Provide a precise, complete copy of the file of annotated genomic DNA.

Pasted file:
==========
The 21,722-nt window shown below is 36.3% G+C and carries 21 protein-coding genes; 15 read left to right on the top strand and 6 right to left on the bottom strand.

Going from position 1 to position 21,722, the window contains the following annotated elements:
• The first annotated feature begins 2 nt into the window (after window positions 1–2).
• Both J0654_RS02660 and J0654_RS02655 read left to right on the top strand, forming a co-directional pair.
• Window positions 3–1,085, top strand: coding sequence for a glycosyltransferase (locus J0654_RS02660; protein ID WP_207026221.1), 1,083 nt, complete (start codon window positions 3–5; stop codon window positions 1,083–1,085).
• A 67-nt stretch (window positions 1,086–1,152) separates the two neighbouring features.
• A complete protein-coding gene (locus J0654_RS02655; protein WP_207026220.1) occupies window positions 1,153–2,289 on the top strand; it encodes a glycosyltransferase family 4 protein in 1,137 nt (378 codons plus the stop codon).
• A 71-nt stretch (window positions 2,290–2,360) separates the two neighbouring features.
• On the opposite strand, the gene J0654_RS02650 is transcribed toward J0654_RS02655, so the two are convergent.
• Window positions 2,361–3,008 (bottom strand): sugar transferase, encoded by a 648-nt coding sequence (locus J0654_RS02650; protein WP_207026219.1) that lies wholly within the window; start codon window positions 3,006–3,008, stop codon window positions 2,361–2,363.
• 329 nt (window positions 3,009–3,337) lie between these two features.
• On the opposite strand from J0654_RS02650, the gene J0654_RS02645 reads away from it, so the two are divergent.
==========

The 21,722-nt window shown below is 36.3% G+C and carries 21 protein-coding genes; 15 read left to right on the top strand and 6 right to left on the bottom strand.

Going from position 1 to position 21,722, the window contains the following annotated elements:
• The first annotated feature begins 2 nt into the window (after window positions 1–2).
• Both J0654_RS02660 and J0654_RS02655 read left to right on the top strand, forming a co-directional pair.
• Window positions 3–1,085, top strand: coding sequence for a glycosyltransferase (locus J0654_RS02660; protein ID WP_207026221.1), 1,083 nt, complete (start codon window positions 3–5; stop codon window positions 1,083–1,085).
• A 67-nt stretch (window positions 1,086–1,152) separates the two neighbouring features.
• A complete protein-coding gene (locus J0654_RS02655; protein WP_207026220.1) occupies window positions 1,153–2,289 on the top strand; it encodes a glycosyltransferase family 4 protein in 1,137 nt (378 codons plus the stop codon).
• A 71-nt stretch (window positions 2,290–2,360) separates the two neighbouring features.
• On the opposite strand, the gene J0654_RS02650 is transcribed toward J0654_RS02655, so the two are convergent.
• Window positions 2,361–3,008 (bottom strand): sugar transferase, encoded by a 648-nt coding sequence (locus J0654_RS02650; protein WP_207026219.1) that lies wholly within the window; start codon window positions 3,006–3,008, stop codon window positions 2,361–2,363.
• 329 nt (window positions 3,009–3,337) lie between these two features.
• On the opposite strand from J0654_RS02650, the gene J0654_RS02645 reads away from it, so the two are divergent.